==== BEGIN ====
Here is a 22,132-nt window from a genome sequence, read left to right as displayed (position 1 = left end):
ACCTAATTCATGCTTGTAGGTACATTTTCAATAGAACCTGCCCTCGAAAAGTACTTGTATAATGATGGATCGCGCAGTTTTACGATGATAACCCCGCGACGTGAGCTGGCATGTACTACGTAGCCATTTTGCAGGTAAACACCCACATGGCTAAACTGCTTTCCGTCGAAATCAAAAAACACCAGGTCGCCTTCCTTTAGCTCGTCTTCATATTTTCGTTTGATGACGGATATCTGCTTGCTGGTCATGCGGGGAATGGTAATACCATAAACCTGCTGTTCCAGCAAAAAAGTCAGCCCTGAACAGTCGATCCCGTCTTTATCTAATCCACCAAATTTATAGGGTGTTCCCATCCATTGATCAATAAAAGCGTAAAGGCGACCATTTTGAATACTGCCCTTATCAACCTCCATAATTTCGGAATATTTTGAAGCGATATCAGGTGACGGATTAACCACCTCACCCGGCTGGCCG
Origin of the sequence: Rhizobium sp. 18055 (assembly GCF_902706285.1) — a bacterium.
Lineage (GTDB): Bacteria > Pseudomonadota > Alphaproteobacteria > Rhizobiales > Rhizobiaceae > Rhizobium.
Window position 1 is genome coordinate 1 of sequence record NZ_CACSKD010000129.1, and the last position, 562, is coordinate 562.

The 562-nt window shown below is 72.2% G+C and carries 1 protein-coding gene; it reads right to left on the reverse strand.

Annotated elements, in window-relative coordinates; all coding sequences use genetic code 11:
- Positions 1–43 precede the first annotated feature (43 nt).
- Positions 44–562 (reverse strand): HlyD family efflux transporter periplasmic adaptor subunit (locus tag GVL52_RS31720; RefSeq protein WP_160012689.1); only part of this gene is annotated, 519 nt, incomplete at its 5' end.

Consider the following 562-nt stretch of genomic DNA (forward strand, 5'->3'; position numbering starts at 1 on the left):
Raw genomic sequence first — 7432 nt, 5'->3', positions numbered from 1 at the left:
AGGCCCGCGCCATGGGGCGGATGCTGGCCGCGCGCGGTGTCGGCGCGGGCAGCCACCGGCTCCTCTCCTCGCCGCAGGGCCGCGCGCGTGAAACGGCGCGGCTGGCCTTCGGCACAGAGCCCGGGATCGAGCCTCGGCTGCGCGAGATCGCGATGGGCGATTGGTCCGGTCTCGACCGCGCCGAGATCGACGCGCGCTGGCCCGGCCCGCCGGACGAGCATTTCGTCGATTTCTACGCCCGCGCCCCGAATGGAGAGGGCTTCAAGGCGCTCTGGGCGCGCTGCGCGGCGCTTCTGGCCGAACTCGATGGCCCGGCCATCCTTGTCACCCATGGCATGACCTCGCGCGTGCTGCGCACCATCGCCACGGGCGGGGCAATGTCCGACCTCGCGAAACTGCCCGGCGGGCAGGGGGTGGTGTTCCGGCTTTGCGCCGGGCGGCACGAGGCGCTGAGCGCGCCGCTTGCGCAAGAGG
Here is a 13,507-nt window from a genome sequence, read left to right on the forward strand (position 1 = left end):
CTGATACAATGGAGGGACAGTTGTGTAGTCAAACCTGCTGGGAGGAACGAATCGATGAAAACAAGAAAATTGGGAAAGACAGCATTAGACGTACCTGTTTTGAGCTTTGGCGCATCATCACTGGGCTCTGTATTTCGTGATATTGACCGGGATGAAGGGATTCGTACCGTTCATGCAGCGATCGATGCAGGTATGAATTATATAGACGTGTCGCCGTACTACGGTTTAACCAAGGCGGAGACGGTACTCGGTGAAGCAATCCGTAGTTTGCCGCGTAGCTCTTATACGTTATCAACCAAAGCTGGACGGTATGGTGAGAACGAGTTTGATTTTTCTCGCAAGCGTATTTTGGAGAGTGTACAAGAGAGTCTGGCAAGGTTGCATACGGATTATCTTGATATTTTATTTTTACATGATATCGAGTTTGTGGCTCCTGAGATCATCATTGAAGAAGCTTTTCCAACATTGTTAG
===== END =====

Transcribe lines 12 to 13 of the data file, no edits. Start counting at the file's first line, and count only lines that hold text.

AGGCCCGCGCCATGGGGCGGATGCTGGCCGCGCGCGGTGTCGGCGCGGGCAGCCACCGGCTCCTCTCCTCGCCGCAGGGCCGCGCGCGTGAAACGGCGCGGCTGGCCTTCGGCACAGAGCCCGGGATCGAGCCTCGGCTGCGCGAGATCGCGATGGGCGATTGGTCCGGTCTCGACCGCGCCGAGATCGACGCGCGCTGGCCCGGCCCGCCGGACGAGCATTTCGTCGATTTCTACGCCCGCGCCCCGAATGGAGAGGGCTTCAAGGCGCTCTGGGCGCGCTGCGCGGCGCTTCTGGCCGAACTCGATGGCCCGGCCATCCTTGTCACCCATGGCATGACCTCGCGCGTGCTGCGCACCATCGCCACGGGCGGGGCAATGTCCGACCTCGCGAAACTGCCCGGCGGGCAGGGGGTGGTGTTCCGGCTTTGCGCCGGGCGGCACGAGGCGCTGAGCGCGCCGCTTGCGCAAGAGG
Here is a 13,507-nt window from a genome sequence, read left to right on the forward strand (position 1 = left end):